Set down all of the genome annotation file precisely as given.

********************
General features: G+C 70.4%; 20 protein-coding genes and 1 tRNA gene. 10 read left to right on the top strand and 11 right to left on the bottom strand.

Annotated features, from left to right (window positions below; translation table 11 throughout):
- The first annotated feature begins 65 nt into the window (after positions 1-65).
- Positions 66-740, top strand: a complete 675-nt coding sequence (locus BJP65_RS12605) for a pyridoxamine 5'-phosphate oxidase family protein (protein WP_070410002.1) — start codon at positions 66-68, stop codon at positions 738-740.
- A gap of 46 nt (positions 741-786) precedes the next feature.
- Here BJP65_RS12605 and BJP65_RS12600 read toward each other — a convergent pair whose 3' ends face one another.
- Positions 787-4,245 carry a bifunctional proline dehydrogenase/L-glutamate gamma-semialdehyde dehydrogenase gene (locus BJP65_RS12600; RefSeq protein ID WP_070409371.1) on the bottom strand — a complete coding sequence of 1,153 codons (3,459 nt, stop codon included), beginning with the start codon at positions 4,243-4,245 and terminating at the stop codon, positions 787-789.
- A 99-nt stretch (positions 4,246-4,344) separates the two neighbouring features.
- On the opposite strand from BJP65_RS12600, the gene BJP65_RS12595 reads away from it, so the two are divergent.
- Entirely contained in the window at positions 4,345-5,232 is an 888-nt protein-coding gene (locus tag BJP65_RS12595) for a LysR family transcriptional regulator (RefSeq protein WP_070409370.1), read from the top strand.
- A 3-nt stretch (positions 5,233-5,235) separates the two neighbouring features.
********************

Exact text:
General features: G+C 70.4%; 20 protein-coding genes and 1 tRNA gene. 10 read left to right on the top strand and 11 right to left on the bottom strand.

Annotated features, from left to right (window positions below; translation table 11 throughout):
- The first annotated feature begins 65 nt into the window (after positions 1-65).
- Positions 66-740, top strand: a complete 675-nt coding sequence (locus BJP65_RS12605) for a pyridoxamine 5'-phosphate oxidase family protein (protein WP_070410002.1) — start codon at positions 66-68, stop codon at positions 738-740.
- A gap of 46 nt (positions 741-786) precedes the next feature.
- Here BJP65_RS12605 and BJP65_RS12600 read toward each other — a convergent pair whose 3' ends face one another.
- Positions 787-4,245 carry a bifunctional proline dehydrogenase/L-glutamate gamma-semialdehyde dehydrogenase gene (locus BJP65_RS12600; RefSeq protein ID WP_070409371.1) on the bottom strand — a complete coding sequence of 1,153 codons (3,459 nt, stop codon included), beginning with the start codon at positions 4,243-4,245 and terminating at the stop codon, positions 787-789.
- A 99-nt stretch (positions 4,246-4,344) separates the two neighbouring features.
- On the opposite strand from BJP65_RS12600, the gene BJP65_RS12595 reads away from it, so the two are divergent.
- Entirely contained in the window at positions 4,345-5,232 is an 888-nt protein-coding gene (locus tag BJP65_RS12595) for a LysR family transcriptional regulator (RefSeq protein WP_070409370.1), read from the top strand.
- A 3-nt stretch (positions 5,233-5,235) separates the two neighbouring features.